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Team profile: Women’s volleyball

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Heading into the final games of the season, the women’s volleyball team has their eyes on a playoff berth. The Huskies haven’t advanced to the post-season since the 2001/02 season, but are in a good position to do so this year.

Currently in a battle with the University of Regina Cougars for the seventh and final playoff spot, the Dogs will need to finish their season off well if they want to make their goal a reality — something head coach Jason Grieve thinks the team is capable of doing.

The team’s goal “is to make the playoffs and right now we’re in that hunt. We’re in a tight race for it,” he said.

The Huskies had their best start since the 1998/99 season after opening with two wins over the University of Alberta Pandas, but have since had trouble maintaining consistent results.

“We’ve had some good success,” Grieve said. “We’ve had lots of ups and downs though, and we’re hoping to continue it on an upswing to finish the season.”

Facing lower ranked squads for their final season matches, the Huskies have a great opportunity to pick up some much needed points. But the Dogs won’t be underestimating any of their opponents. Instead, they’re focused on taking it one match at a time.

“The majority of the top teams in the country are in our conference,” Grieve said. “Every weekend you’re playing a very good team. You can’t look at a team’s record and judge them just by that.”

Since Grieve took over the leadership role in 2012, the team has been steadily progressing. The Huskies hadn’t won more than four matches since the 2007/08 season and have already doubled that total this year with more games still to play. Grieve attributes much of the success to the work the athletes put in on the court and in the gym and believes the team can become even stronger.

“We’re still a relatively young team, so we’re still trying to improve in all areas if its tactical or technical pieces,” he said. “I think the biggest obstacle for us right now is going to be the mental/emotional piece. As we’re getting into new experiences and new situations, new pressures, how do we manage through that? How do we prepare for that? How do we deal with it within the game?”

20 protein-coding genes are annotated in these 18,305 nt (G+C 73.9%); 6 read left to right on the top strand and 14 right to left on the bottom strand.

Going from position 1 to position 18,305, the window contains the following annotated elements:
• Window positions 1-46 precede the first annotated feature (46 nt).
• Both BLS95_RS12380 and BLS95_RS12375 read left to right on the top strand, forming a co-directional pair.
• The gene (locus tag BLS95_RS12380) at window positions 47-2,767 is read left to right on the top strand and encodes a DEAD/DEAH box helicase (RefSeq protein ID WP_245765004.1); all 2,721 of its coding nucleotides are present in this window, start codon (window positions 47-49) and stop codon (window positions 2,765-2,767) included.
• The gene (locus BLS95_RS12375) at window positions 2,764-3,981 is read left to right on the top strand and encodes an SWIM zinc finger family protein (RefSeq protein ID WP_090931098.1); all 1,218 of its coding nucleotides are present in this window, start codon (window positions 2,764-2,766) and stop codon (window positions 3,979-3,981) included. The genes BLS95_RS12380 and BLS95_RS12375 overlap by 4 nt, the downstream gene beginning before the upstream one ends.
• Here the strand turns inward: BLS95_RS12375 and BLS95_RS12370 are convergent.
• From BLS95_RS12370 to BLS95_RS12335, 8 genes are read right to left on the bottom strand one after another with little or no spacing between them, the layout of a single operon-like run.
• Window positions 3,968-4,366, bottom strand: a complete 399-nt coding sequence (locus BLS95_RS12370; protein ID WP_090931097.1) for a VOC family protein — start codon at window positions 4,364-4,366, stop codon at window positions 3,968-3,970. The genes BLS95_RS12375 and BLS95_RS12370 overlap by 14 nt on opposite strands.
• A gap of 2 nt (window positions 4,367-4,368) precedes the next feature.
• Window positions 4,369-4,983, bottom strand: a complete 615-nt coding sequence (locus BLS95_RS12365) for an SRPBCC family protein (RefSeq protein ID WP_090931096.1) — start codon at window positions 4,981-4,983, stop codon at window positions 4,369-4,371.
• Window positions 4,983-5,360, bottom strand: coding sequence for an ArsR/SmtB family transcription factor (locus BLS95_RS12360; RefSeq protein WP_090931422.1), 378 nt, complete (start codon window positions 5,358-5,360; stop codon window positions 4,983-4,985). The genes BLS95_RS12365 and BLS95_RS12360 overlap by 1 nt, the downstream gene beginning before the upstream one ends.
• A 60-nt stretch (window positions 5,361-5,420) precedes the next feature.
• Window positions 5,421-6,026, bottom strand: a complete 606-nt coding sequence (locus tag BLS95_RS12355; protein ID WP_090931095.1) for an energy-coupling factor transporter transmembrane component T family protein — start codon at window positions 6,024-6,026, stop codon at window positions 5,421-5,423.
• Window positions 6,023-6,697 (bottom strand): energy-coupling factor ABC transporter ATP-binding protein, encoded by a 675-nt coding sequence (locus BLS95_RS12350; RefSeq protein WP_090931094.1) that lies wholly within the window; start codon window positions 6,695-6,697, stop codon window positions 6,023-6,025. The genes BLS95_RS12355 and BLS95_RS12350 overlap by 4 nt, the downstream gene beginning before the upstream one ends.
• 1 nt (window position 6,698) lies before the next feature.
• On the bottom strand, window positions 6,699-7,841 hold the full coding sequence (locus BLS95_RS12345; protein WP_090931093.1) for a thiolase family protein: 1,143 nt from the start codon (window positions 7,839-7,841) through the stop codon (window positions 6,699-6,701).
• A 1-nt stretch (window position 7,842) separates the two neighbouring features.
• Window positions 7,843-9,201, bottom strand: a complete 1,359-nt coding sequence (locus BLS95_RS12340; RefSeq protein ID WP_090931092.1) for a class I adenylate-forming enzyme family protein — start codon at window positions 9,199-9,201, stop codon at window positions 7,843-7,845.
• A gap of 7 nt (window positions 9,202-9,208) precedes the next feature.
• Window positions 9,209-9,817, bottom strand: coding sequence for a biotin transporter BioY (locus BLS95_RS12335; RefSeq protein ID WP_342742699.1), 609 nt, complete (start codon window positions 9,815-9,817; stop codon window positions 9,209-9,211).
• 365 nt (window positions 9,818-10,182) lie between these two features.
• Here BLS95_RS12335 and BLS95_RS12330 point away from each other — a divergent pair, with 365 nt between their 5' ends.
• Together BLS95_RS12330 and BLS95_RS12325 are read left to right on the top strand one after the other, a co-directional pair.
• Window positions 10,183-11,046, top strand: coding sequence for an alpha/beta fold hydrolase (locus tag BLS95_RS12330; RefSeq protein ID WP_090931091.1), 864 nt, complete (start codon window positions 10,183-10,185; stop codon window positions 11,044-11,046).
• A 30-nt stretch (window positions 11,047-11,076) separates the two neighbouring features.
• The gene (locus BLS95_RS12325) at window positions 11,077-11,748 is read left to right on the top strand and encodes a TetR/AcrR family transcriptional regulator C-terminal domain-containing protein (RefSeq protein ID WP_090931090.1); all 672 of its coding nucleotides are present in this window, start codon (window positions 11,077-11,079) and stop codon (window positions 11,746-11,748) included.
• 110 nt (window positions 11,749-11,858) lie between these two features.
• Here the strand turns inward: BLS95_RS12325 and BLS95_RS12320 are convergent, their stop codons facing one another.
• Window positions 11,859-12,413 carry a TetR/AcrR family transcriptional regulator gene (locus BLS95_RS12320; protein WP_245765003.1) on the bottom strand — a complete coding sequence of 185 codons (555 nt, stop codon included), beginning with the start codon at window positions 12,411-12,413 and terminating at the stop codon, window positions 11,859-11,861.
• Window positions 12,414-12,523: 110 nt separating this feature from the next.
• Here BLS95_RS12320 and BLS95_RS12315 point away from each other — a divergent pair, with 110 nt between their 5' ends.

The Huskies are a smaller team than many of the others in the conference and rely on certain strengths to beat their bigger opponents. Rounding into the final games, the team will have to keep their game sharp if they want to take down the big dogs in the division.

“We really rely heavily on our skill and on our speed of our game,” Grieve said. “For us it’s just trying to work on increasing the speed of our offence … and to play a bit of a relentless defence. When teams play against us we should be a frustrating team to play against from a defensive standpoint.”

Apart from building high-performance athletes, Grieve also focuses on preparing the players for the challenges they will face after leaving the team. Knowing that the athletes only spend so long competing on the court, he tries to instill values that will aid them in all endeavours including passion, competitive fire, desire to learn and resiliency.

“We’re preparing them for a volleyball game right now, but at the end of the day when they graduate we’re preparing them to be well prepared to jump into the next goal after university,” he said.

In the coming seasons, the Huskies are looking to challenge the best in the country and come out on top. Grieve thinks success is well within the team’s bounds.

“We’re looking towards building a national championship program with the U of S and there’s no reason why we can’t,” he said. “We just have to continue to work hard year-round and keep adding more pieces to the puzzle.”

As for why students should come out and support the Huskies, Grieve isn’t short on reasons. Apart from quick pace rallies and excellent athleticism on display, the athletes thrive off the environment the fans create.

“When you’re out there and you have all these people supporting the Huskies, you get into it and a lot of school pride comes out,” Grieve said. “For our players, when they get out there they love having that support behind them.”

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